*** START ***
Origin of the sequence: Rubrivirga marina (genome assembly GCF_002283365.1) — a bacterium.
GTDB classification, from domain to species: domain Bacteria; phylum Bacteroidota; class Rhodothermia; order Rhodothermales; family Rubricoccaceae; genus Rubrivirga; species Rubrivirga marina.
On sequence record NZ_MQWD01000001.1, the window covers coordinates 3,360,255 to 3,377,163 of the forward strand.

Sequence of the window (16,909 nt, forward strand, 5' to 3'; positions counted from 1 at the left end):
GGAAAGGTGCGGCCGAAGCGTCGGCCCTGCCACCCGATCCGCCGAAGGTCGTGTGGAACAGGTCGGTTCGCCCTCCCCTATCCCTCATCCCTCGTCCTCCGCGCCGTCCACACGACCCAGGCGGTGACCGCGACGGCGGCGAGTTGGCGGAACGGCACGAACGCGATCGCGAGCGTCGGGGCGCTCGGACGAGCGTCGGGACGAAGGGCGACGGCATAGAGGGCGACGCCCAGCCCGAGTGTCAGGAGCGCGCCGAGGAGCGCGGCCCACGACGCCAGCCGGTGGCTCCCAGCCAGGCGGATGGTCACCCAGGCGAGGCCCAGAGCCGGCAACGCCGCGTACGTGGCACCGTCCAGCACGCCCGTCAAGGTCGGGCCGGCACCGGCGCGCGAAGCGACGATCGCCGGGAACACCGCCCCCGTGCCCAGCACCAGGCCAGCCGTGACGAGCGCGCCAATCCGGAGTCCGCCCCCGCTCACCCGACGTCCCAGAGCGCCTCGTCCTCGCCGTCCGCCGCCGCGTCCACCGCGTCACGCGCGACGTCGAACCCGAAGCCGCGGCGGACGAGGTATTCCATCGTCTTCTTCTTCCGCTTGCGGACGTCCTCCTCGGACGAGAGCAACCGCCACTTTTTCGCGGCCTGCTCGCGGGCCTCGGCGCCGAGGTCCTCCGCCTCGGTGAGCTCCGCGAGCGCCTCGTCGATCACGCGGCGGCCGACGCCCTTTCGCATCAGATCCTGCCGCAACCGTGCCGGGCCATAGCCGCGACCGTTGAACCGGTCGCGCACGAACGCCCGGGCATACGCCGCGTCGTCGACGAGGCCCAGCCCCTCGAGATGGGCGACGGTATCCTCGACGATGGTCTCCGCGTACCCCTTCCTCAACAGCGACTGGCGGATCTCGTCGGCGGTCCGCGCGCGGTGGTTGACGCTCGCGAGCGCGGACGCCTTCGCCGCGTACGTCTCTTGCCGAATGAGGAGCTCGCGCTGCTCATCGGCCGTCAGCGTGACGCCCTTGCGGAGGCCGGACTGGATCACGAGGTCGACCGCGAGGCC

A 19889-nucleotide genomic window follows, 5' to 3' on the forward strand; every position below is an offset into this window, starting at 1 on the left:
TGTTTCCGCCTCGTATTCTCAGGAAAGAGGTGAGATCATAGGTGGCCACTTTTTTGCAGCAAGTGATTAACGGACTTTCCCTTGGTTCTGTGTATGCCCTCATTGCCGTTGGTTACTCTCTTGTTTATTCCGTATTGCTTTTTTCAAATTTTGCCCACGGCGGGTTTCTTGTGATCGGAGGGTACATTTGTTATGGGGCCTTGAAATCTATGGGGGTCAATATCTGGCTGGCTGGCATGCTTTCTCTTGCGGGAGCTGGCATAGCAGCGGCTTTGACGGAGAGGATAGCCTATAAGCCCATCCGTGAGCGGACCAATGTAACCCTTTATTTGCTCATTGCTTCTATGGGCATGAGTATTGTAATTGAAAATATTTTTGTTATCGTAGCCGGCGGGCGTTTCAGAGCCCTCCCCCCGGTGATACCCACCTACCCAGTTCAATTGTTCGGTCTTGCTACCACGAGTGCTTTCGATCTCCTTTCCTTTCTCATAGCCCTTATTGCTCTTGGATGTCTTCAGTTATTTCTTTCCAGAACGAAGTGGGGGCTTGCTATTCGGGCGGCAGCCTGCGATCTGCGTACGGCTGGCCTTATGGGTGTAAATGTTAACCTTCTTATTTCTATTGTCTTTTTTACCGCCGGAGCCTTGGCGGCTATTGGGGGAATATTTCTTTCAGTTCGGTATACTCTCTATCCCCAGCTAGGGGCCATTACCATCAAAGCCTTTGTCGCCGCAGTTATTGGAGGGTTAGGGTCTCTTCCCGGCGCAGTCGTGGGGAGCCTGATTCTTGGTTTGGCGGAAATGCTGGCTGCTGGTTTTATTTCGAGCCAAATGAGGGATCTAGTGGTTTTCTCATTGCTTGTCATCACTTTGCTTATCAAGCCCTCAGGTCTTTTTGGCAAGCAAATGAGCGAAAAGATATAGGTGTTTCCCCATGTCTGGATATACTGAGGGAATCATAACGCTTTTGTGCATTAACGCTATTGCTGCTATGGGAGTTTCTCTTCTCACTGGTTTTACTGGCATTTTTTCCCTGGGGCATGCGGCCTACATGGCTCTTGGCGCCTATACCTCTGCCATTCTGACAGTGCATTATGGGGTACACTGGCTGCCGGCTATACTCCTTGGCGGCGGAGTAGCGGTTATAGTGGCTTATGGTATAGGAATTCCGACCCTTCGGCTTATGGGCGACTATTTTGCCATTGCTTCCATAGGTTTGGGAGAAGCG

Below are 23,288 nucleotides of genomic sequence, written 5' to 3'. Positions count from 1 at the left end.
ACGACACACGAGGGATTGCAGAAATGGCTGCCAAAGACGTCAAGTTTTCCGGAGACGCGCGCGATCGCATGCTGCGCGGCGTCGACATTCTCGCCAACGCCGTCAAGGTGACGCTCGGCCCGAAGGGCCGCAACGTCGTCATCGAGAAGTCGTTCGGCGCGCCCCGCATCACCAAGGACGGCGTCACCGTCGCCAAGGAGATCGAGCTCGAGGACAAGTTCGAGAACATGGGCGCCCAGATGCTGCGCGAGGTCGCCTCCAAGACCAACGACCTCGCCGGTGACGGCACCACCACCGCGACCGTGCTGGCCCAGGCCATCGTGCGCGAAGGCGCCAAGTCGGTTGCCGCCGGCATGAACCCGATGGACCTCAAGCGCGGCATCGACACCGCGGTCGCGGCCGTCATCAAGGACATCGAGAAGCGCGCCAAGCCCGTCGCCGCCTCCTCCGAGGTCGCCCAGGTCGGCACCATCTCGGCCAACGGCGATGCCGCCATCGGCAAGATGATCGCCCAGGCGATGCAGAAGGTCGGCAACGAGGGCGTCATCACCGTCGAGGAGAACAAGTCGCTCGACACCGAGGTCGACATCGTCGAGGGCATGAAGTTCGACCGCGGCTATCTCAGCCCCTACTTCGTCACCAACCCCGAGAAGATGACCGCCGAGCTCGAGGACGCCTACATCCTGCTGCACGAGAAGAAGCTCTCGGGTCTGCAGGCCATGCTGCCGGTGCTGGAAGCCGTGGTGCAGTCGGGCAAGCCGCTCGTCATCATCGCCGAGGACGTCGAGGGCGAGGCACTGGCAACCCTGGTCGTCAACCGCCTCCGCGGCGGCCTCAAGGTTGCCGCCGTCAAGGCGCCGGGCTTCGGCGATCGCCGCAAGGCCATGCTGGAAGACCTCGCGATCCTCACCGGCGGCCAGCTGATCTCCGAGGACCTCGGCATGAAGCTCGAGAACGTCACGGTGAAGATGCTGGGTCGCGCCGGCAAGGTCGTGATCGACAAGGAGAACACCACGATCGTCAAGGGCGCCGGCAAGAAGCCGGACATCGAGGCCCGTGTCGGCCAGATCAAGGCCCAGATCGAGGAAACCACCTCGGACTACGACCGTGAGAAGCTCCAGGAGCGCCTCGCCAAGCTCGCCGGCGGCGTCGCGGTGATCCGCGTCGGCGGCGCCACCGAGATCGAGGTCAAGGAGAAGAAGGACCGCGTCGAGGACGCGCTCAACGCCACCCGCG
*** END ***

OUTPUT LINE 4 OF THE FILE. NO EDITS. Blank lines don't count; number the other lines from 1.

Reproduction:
Sequence of the window (16,909 nt, forward strand, 5' to 3'; positions counted from 1 at the left end):